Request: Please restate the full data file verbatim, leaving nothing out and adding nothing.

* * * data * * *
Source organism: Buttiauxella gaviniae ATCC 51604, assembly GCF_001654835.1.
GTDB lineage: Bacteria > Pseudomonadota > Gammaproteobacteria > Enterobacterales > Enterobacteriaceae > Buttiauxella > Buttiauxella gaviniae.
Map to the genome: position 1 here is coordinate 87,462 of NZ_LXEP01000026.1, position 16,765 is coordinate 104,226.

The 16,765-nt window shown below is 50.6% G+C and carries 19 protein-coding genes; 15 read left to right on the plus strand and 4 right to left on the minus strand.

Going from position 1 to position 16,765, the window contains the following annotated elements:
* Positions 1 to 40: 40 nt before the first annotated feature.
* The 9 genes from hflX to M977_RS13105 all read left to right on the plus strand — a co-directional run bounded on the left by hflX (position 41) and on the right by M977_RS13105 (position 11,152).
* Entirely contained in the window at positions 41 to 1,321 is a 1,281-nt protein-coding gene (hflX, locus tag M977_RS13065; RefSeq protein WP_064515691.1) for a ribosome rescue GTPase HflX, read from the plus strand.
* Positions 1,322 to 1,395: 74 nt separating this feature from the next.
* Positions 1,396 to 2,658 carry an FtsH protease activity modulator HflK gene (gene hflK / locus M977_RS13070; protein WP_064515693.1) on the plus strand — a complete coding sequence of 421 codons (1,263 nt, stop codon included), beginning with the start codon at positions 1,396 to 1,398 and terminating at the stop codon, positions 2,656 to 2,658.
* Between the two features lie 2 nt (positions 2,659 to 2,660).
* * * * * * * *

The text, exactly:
Source organism: Buttiauxella gaviniae ATCC 51604, assembly GCF_001654835.1.
GTDB lineage: Bacteria > Pseudomonadota > Gammaproteobacteria > Enterobacterales > Enterobacteriaceae > Buttiauxella > Buttiauxella gaviniae.
Map to the genome: position 1 here is coordinate 87,462 of NZ_LXEP01000026.1, position 16,765 is coordinate 104,226.

The 16,765-nt window shown below is 50.6% G+C and carries 19 protein-coding genes; 15 read left to right on the plus strand and 4 right to left on the minus strand.

Going from position 1 to position 16,765, the window contains the following annotated elements:
* Positions 1 to 40: 40 nt before the first annotated feature.
* The 9 genes from hflX to M977_RS13105 all read left to right on the plus strand — a co-directional run bounded on the left by hflX (position 41) and on the right by M977_RS13105 (position 11,152).
* Entirely contained in the window at positions 41 to 1,321 is a 1,281-nt protein-coding gene (hflX, locus tag M977_RS13065; RefSeq protein WP_064515691.1) for a ribosome rescue GTPase HflX, read from the plus strand.
* Positions 1,322 to 1,395: 74 nt separating this feature from the next.
* Positions 1,396 to 2,658 carry an FtsH protease activity modulator HflK gene (gene hflK / locus M977_RS13070; protein WP_064515693.1) on the plus strand — a complete coding sequence of 421 codons (1,263 nt, stop codon included), beginning with the start codon at positions 1,396 to 1,398 and terminating at the stop codon, positions 2,656 to 2,658.
* Between the two features lie 2 nt (positions 2,659 to 2,660).